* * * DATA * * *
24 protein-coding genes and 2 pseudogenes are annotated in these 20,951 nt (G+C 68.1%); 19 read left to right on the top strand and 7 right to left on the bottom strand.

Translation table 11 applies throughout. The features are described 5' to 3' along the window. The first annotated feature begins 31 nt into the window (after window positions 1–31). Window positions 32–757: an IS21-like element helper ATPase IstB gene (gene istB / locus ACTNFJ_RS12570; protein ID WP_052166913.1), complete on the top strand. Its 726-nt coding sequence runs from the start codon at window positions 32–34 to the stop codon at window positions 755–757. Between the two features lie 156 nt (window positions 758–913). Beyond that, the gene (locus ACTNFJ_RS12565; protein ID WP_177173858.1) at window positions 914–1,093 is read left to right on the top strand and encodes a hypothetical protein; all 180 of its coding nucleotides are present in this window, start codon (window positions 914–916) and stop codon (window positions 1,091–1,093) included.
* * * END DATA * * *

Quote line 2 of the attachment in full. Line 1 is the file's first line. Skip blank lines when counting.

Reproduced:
Translation table 11 applies throughout. The features are described 5' to 3' along the window. The first annotated feature begins 31 nt into the window (after window positions 1–31). Window positions 32–757: an IS21-like element helper ATPase IstB gene (gene istB / locus ACTNFJ_RS12570; protein ID WP_052166913.1), complete on the top strand. Its 726-nt coding sequence runs from the start codon at window positions 32–34 to the stop codon at window positions 755–757. Between the two features lie 156 nt (window positions 758–913). Beyond that, the gene (locus ACTNFJ_RS12565; protein ID WP_177173858.1) at window positions 914–1,093 is read left to right on the top strand and encodes a hypothetical protein; all 180 of its coding nucleotides are present in this window, start codon (window positions 914–916) and stop codon (window positions 1,091–1,093) included.